Time can seem so mundane sometimes -- another day, another week goes by -- and what changes? But time is also the river that connects to the past, to ancestors and former selves.
That’s one of the central themes in novelist Ruth Ozeki’s latest book, "A Tale for the Time Being." And its a message that seems to resonate with many. Ozeki, who is a Buddhist priest as well as a writer, has seen her novel be shortlisted for the Booker Prize. Her book is also this year’s "Go Big Read" at the University of Wisconsin-Madison's Common Reading Program, a kind of community-wide book club.
Using the theme of global connections as a guideline, "Go Big Read" organizers asked the campus community to suggest fiction titles, and UW-Madison Interim Chancellor David Ward chose Ozeki’s book from 192 nominated titles. The book is being taught in at least 50 course at the UW, and more than 1,000 people have checked out “A Tale for the Time Being” already from the Madison Public Library.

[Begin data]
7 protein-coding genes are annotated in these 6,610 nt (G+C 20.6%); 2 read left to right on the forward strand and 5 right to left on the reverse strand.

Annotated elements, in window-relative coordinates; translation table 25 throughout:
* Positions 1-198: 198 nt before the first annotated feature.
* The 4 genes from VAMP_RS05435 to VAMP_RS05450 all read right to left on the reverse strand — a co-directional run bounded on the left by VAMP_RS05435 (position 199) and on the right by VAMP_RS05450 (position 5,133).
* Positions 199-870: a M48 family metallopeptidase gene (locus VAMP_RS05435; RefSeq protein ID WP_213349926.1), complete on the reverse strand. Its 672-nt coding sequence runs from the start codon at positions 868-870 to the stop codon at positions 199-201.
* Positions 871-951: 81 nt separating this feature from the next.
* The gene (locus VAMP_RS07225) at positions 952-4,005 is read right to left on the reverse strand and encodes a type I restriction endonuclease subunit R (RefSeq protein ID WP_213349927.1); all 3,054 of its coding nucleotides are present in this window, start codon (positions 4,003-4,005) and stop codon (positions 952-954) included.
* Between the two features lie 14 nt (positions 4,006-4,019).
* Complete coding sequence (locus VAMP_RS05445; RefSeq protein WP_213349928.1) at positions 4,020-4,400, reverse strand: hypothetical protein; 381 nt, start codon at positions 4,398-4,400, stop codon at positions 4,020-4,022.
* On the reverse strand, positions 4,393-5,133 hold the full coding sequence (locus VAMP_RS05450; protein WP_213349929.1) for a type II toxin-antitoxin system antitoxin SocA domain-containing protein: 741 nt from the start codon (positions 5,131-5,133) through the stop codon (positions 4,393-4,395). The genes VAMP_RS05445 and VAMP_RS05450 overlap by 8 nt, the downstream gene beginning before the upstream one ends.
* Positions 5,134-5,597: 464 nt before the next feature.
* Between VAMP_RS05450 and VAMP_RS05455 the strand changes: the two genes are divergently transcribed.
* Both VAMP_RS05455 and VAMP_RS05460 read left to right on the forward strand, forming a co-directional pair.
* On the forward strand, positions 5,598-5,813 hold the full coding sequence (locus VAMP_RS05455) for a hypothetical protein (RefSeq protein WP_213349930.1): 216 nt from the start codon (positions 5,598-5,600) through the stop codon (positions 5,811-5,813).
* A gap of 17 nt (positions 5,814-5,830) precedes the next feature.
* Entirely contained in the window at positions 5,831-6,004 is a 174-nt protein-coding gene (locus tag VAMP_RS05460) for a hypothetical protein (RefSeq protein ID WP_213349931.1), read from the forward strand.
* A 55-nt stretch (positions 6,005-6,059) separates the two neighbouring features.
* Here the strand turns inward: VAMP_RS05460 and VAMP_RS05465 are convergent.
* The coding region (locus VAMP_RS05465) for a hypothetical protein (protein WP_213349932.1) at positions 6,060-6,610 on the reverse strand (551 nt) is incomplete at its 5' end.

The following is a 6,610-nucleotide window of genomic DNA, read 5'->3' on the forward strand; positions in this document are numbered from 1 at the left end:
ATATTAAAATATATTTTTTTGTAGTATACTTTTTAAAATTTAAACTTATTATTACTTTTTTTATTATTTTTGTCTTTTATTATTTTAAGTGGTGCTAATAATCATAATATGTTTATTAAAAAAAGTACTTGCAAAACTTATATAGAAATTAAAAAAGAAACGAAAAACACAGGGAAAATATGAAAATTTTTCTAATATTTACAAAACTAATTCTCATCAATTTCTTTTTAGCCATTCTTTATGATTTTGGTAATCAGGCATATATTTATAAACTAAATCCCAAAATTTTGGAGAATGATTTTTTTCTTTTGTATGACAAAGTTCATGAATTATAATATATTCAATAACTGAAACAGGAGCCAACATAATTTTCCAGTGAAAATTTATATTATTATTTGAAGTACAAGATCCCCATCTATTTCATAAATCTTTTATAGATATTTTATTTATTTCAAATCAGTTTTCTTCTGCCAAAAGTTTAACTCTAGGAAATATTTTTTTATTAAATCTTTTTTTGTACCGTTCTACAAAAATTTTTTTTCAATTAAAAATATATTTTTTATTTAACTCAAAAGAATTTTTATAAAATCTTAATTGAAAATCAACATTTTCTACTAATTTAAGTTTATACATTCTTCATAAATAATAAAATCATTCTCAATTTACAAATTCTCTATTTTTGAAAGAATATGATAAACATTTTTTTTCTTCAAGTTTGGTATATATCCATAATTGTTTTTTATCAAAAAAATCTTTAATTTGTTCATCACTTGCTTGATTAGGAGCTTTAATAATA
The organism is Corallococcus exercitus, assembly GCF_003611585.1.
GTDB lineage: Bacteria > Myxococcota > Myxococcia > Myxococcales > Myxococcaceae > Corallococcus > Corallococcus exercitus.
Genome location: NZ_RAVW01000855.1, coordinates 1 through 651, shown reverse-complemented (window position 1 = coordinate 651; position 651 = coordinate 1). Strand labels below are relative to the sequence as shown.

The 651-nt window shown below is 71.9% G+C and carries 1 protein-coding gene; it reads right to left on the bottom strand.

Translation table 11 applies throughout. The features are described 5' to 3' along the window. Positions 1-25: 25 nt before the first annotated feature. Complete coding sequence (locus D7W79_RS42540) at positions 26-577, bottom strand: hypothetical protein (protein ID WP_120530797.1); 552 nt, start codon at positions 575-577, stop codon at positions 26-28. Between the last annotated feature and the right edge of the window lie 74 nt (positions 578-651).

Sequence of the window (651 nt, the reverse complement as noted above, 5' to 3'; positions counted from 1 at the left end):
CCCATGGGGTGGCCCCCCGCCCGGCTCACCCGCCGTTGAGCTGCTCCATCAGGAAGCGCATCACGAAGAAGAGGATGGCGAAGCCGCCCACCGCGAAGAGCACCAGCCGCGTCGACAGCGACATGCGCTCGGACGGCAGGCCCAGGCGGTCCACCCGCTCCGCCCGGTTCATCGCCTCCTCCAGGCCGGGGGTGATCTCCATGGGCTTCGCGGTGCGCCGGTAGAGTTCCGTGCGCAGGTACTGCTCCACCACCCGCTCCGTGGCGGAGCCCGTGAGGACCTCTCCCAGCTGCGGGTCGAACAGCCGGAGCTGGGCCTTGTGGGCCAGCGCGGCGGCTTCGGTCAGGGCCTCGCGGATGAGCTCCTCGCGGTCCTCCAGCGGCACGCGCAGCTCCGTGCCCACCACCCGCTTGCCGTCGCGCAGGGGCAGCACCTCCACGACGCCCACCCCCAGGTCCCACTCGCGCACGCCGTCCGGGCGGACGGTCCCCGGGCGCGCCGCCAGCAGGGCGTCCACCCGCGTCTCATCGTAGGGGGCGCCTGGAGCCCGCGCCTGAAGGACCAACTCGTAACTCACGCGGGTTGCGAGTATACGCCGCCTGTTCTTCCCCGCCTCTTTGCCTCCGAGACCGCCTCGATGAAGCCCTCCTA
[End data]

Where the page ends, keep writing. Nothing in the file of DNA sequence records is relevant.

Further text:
Ozeki said she is happy about the response.
“I can’t think of anything more wonderful. I find it very, very moving. In fact, even talking about it now, I find myself getting quite choked up,” said Ozeki.
The author even has personal ties to the Badger state.
“My father graduated from the university In fact, he was born in Stevens Point. So, this is, in so many ways, a huge honor. I look forward to visiting campus and talking to as many people as I can, and to carry on this conversation with both the university and the community," she said.
Ozeki will be in Wisconsin for a public reading and talk on Oct. 28, at 7 p.m. in Union South's Varsity Hall on campus.